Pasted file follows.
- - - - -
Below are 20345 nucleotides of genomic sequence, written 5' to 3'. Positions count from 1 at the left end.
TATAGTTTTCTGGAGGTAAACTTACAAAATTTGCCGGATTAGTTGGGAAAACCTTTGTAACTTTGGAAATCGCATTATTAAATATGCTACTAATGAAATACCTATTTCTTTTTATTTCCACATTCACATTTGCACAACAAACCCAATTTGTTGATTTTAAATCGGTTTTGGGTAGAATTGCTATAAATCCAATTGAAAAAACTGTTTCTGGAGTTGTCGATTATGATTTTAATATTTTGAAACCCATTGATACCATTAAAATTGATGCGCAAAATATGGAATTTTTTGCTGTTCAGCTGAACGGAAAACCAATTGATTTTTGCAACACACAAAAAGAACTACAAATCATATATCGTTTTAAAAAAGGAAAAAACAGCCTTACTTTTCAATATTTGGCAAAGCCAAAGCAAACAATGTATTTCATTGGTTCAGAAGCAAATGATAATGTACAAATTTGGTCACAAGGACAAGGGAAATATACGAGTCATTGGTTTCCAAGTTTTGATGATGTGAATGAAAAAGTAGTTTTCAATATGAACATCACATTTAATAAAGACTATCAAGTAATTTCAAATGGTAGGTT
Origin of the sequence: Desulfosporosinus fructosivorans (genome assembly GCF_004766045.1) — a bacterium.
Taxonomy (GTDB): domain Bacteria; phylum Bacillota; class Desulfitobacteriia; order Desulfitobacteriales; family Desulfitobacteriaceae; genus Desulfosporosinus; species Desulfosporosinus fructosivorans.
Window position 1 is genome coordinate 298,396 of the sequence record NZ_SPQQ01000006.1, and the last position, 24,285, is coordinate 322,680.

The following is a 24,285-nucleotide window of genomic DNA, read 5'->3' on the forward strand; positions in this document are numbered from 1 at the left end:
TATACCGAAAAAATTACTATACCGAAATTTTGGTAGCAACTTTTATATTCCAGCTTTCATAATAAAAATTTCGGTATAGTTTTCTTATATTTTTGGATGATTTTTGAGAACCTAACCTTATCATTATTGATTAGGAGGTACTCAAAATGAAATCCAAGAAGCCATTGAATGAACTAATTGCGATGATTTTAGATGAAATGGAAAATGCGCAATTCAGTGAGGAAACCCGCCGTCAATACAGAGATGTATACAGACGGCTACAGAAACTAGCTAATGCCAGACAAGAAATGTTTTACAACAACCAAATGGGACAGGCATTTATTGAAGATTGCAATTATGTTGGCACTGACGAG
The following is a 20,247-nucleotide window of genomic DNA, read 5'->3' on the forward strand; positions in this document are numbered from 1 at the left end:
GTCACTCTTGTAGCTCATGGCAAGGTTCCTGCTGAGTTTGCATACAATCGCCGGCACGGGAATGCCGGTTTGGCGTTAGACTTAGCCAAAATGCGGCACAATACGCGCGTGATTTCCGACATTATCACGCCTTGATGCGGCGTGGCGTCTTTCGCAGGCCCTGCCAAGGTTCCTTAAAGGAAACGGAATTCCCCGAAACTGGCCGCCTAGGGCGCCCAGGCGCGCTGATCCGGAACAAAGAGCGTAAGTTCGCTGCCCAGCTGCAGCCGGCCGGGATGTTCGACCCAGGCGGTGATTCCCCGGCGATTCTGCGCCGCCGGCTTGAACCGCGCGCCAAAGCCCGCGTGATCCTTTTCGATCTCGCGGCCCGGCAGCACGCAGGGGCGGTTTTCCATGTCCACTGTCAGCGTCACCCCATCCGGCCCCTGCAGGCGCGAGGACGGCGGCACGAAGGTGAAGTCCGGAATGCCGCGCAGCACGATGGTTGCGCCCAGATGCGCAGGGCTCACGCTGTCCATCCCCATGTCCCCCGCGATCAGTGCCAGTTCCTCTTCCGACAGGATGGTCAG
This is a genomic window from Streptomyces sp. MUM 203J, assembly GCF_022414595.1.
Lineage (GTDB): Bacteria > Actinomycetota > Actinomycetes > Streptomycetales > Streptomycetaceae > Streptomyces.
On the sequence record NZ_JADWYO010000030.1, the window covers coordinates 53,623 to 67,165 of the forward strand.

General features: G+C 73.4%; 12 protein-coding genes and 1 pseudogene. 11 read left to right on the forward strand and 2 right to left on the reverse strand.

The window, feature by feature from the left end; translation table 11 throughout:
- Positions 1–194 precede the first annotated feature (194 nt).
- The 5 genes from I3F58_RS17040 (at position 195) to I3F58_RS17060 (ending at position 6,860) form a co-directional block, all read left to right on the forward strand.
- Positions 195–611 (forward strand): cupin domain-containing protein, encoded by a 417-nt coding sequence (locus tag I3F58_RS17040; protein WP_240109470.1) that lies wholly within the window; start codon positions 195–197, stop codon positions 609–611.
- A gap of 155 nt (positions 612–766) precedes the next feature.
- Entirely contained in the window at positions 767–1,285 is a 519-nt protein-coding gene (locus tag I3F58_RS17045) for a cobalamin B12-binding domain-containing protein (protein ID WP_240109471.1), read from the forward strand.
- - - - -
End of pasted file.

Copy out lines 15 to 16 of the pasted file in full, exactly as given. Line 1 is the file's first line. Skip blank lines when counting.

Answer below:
- Positions 1–194 precede the first annotated feature (194 nt).
- The 5 genes from I3F58_RS17040 (at position 195) to I3F58_RS17060 (ending at position 6,860) form a co-directional block, all read left to right on the forward strand.